Album review: Iron & Wine – Beast Epic
It’s been four years since Sam Beam last graced us with some solo Iron & Wine music. We’ve had a couple of collaborative efforts with Ben Bridwell (Band Of Horses) and Jesca Hoop but Beam is always at his best when exploring his own muse. 2013’s Ghost On Ghost was a sonic triumph, a difficult-to-pigeonhole cosmic blend of jazz, psychedelia, R&B, pop, folk and blues that reminded this listener of nothing less than Van Morrison’s majestic Astral Weeks.
Beam has experimented with genre and arrangement throughout his career but Beast Epic sees a definite return to the simpler songwriting structures and style of his earlier work. Whilst it feels like a return it doesn’t feel like a backwards step and there are little flourishes in the instrumentation and arrangement of these songs that draw on the musical journey Beam has travelled over the last fifteen years.
The songs draw on themes that Beam has consistently revisited, that of the passage of time and the mark it leaves on us. Where his earlier material often examined the transition from youth to adulthood these newer songs, in Beam’s own words, “speak to the beauty and pain of growing up after you’ve already grown up”.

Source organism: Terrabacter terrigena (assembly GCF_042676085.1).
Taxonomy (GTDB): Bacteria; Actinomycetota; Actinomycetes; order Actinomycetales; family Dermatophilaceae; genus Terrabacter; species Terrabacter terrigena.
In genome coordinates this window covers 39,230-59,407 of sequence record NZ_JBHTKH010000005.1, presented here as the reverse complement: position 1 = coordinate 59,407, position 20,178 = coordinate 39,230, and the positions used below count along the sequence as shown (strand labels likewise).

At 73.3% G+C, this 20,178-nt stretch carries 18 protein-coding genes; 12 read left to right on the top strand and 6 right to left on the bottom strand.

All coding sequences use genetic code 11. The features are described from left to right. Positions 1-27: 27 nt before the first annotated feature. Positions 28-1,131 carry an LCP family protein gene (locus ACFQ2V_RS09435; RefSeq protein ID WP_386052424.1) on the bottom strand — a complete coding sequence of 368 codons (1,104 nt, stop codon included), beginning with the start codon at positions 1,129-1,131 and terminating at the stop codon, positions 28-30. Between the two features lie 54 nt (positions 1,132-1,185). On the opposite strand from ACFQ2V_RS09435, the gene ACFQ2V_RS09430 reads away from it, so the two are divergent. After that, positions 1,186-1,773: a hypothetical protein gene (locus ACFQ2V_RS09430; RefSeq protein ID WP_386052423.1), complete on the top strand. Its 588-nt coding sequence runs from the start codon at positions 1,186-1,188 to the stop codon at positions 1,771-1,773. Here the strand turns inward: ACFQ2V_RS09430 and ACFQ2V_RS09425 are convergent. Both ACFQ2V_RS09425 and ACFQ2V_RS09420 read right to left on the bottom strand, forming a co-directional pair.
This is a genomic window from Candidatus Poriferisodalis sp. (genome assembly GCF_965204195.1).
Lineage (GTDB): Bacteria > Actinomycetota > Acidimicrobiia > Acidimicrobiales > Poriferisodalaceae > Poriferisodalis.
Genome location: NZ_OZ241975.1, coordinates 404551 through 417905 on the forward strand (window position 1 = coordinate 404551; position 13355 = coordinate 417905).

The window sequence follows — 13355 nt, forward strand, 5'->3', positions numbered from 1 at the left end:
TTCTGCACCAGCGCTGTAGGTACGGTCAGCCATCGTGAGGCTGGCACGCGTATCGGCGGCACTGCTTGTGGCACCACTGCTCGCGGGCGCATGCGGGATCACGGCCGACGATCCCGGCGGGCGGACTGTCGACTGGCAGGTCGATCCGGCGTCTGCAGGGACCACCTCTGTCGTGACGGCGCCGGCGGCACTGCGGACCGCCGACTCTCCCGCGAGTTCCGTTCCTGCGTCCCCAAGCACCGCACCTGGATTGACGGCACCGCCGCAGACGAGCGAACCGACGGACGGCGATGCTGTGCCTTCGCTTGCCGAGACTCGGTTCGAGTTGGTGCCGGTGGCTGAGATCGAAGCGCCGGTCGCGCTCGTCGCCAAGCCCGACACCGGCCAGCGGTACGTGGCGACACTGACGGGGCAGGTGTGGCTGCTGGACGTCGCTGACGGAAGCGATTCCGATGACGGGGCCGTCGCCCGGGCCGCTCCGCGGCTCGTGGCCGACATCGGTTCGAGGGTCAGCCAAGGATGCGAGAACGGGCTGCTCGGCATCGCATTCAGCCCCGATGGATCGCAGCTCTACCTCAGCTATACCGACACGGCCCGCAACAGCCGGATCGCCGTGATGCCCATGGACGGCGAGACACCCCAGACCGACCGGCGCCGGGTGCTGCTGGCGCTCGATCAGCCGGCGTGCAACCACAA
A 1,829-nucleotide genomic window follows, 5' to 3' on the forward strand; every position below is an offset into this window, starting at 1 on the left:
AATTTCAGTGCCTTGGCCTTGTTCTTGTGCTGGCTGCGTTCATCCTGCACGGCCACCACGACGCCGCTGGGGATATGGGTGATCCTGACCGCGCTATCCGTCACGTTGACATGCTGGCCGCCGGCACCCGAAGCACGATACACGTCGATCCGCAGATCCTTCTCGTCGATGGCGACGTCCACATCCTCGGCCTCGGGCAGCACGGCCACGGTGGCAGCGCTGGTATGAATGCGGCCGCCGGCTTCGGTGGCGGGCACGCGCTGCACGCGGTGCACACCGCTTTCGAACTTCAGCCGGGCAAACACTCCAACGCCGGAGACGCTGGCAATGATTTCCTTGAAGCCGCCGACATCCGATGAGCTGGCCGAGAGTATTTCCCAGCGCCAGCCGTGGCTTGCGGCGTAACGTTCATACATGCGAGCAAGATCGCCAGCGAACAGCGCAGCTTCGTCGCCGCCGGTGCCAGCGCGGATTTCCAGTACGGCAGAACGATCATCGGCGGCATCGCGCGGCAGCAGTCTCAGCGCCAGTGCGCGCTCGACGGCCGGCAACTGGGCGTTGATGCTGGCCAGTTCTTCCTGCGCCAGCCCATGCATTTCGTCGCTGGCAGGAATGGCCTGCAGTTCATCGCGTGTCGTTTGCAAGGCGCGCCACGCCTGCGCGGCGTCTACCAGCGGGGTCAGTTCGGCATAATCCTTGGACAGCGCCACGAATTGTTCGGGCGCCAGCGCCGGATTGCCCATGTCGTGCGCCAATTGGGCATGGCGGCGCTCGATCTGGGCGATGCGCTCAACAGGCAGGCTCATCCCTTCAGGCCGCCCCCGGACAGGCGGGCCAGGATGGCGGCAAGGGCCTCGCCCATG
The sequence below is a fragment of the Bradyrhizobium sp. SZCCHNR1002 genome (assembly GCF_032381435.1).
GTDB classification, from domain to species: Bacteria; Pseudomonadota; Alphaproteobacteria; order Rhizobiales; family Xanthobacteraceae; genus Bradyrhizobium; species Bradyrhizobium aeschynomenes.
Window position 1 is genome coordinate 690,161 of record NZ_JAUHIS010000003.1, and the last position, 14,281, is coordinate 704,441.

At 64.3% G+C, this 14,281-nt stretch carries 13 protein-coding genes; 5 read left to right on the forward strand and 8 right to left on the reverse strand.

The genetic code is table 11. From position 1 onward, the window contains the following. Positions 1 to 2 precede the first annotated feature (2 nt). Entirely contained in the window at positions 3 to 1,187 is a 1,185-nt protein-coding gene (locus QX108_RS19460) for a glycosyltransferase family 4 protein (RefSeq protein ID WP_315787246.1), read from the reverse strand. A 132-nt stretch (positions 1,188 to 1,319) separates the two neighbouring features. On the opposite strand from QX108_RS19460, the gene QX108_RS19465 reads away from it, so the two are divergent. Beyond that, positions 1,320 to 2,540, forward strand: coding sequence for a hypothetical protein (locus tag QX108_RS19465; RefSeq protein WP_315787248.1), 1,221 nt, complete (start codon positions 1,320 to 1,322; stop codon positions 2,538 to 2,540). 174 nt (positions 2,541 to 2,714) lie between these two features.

As usual Beam’s voice is perfection, a wonderfully rich, warm and vulnerable whisper that combined with the subtle instrumentation and intimate production that creates the impression that the band are playing just to you on your own back porch. Highlights include the conversational opener Claim Your Ghost and the beautiful Song In Stone but the whole album is a rich and rewarding experience. Sam Beam once again shows his uncanny ability to make an album that instantly feels like a long lost friend from the first listen that few artists can match.
Beast Epic is released on Friday August 25 on Label via Inertia Music
Review by Neil Martin